In responding to the Grimes ad, McConnell's campaign also took issue with the charge that he voted to raise medical costs for Kentucky seniors by $6,000 each. The campaign claimed that this figure is out of date because Ryan's subsequent budget plans—which also were not passed by Congress—would raise Medicare beneficiaries' out-of-pocket costs by much less. Yet Paul Van De Water, a senior fellow at the nonprofit Center on Budget and Policy Priorities, says that the Grimes campaign "accurately" cited what the 2011 plan would have done.
Ryan's 2011 budget would have slashed Medicare by $389 billion by raising the eligibility age and partly privatizing the program, dramatically increasing costs for new retirees. Under the same plan, funding for Medicaid would have been slashed by 35 percent over 10 years. The proposal additionally would have ended Obamacare, preventing millions from obtaining affordable health insurance. At the time, Senate majority leader Harry Reid warned the Ryan budget "would be one of the worst things that could happen in this country if it went into effect."
As the McConnell-Grimes race—one of the most closely watched Senate contests of the year—heats up, Grimes is attempting to tar McConnell with the extreme budget plan that he once embraced. McConnell, the veteran Capitol Hill wheeler-and-dealer, is trying to wiggle out of the trap through a legislative loophole—creating a false impression and distancing himself from his party's policymaker-in-chief.
His campaign did not respond to a request for comment.
Former GOP Senate candidate Todd Akin is not sorry for saying that women don't usually get pregnant from rape.
Akin tanked his 2012 Missouri Senate campaign by claiming that there is no need for rape exceptions to abortion bans because "if it's a legitimate rape, the female body has ways to try to shut that whole thing down." In his new book due out next week, titled Firing Back: Taking on the Party Bosses and Media Elite to Protect Our Faith and Freedom, Akin says he regrets airing a campaign ad apologizing for the statement, Politico reported Thursday.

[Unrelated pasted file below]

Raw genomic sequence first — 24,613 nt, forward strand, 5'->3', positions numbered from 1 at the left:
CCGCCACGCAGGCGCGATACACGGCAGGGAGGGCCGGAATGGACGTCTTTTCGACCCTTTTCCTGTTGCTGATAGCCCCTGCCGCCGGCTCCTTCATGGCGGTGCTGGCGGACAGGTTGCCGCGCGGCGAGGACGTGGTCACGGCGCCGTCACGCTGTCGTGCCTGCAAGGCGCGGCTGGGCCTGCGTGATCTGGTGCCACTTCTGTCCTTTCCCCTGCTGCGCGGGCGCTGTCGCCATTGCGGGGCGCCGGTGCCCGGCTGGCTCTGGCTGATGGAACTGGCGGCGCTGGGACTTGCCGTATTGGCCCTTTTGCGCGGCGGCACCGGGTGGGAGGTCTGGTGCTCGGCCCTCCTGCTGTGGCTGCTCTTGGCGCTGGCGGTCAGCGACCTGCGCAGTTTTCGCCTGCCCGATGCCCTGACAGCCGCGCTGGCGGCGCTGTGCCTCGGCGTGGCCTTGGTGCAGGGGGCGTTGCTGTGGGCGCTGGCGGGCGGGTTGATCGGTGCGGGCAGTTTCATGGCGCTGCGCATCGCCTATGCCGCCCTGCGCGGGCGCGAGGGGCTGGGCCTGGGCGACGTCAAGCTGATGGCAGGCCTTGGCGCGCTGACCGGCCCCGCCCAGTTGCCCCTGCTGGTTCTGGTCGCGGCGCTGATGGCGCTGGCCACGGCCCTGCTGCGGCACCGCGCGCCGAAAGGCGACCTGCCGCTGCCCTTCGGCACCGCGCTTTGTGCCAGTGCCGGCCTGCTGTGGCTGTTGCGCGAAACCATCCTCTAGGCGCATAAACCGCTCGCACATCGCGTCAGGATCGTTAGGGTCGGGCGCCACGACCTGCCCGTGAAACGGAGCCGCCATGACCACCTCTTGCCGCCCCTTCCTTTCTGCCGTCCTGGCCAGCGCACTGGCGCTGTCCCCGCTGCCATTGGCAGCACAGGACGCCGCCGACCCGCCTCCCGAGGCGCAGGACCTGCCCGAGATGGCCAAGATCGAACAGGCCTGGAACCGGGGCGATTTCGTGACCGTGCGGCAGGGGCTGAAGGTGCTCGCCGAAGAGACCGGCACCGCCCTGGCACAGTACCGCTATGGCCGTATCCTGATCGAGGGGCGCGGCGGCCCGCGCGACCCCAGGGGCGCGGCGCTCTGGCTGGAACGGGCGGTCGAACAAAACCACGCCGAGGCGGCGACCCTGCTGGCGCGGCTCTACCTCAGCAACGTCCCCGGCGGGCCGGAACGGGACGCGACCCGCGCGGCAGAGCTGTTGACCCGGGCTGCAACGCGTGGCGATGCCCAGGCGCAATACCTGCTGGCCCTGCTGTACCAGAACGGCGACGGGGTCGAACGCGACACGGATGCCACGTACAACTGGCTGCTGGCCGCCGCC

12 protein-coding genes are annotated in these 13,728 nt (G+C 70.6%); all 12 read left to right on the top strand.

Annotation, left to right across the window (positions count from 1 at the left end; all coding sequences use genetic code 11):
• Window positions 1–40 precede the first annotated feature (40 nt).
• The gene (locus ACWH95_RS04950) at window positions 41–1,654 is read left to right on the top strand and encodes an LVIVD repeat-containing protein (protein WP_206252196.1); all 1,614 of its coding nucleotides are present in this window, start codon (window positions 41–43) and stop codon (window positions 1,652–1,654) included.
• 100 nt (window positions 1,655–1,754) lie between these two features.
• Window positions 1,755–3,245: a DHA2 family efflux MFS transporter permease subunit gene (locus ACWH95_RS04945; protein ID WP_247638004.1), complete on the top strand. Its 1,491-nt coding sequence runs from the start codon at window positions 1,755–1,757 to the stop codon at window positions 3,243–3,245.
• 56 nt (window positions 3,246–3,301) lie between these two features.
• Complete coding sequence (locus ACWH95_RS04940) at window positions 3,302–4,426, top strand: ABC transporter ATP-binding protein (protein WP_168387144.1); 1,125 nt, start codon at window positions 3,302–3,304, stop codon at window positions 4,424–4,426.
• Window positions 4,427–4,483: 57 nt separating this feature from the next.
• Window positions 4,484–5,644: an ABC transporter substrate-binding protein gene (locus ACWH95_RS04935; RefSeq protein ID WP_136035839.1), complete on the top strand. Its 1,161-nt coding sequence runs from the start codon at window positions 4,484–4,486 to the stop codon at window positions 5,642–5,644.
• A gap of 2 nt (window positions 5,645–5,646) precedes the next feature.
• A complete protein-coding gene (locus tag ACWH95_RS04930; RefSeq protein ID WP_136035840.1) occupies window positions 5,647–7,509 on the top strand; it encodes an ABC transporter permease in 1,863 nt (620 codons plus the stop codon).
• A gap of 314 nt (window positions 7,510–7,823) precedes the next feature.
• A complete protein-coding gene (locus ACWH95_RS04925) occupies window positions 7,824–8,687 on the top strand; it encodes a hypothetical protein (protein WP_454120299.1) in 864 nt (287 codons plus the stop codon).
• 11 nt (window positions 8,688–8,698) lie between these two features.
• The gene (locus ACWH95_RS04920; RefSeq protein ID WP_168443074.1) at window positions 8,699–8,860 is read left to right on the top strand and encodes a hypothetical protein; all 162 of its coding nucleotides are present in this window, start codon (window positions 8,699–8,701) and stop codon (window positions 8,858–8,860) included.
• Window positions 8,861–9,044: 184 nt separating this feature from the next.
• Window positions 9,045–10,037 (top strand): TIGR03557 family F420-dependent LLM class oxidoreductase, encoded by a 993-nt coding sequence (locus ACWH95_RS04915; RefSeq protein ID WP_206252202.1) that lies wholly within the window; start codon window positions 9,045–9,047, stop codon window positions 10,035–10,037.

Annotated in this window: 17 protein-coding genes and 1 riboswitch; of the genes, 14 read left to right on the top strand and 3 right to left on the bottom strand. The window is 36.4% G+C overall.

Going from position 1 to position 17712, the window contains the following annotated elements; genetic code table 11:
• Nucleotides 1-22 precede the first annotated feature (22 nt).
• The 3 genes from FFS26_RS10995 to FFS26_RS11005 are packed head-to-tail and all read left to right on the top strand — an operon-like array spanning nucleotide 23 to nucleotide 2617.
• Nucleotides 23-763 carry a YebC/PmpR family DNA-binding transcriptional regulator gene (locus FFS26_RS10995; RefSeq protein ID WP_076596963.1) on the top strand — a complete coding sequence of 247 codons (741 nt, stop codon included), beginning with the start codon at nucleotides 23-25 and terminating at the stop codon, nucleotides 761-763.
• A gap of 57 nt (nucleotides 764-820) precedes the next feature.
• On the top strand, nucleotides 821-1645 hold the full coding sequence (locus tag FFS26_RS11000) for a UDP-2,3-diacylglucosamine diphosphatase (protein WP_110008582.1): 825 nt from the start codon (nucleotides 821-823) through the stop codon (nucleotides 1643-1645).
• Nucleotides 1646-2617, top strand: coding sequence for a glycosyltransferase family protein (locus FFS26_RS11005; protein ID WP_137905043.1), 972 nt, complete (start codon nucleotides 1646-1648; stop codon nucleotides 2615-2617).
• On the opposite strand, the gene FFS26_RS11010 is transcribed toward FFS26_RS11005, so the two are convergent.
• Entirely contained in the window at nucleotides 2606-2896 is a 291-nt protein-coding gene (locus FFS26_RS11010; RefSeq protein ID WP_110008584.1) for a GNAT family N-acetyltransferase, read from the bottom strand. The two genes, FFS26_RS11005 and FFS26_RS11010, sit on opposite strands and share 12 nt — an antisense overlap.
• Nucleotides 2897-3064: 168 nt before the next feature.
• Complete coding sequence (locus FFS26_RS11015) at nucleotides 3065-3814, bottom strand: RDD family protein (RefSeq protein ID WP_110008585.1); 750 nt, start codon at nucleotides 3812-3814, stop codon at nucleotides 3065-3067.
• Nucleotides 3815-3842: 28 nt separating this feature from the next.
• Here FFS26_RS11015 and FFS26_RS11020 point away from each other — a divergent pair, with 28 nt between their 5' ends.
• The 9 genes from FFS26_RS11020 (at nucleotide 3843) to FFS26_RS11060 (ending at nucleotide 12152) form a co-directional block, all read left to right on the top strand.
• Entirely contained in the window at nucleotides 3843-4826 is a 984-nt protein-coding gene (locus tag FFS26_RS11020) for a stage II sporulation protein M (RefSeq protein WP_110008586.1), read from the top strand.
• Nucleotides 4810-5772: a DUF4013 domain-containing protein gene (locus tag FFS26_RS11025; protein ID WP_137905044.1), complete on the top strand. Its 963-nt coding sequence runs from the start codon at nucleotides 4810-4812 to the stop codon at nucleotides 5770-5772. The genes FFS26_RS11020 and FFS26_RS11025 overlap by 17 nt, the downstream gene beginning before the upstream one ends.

"By asking the public at large for forgiveness," Akin says in the book, "I was validating the willful misinterpretation of what I had said."
He adds that the media misconstrued his words and explains why he's still right about rape and pregnancy. "My comment about a woman's body shutting the pregnancy down was directed to the impact of stress of fertilization. This is something fertility doctors debate and discuss. Doubt me? Google 'stress and infertility,' and you will find a library of research" on the impact of stress on fertilization, he writes.
And Akin doubles down on the term "legitimate," which he says refers to a rape claim that can be proved by "evidence," as opposed to one used "to avoid an unwanted pregnancy."
Akin's comments two years ago perpetuated what Democrats have dubbed the GOP "war on women," which refers to Republican attempts to limit abortion coverage, contraception, and workplace rights for women.
The release of Akin's book comes just weeks after the Supreme Court ruled that family-owned companies—which employ more than half of all American workers—do not have to provide contraception coverage for women as mandated by Obamacare if their owners have a religious objection to doing so. The decision is expected to open the floodgatesto further assaults on contraceptive access for women.
On Wednesday evening, President Barack Obama called for a new Wall Street crackdown, noting that more than five years after the financial crisis, banks still focus too much on gaining profits through often risky trading, instead of investing in Main Street America.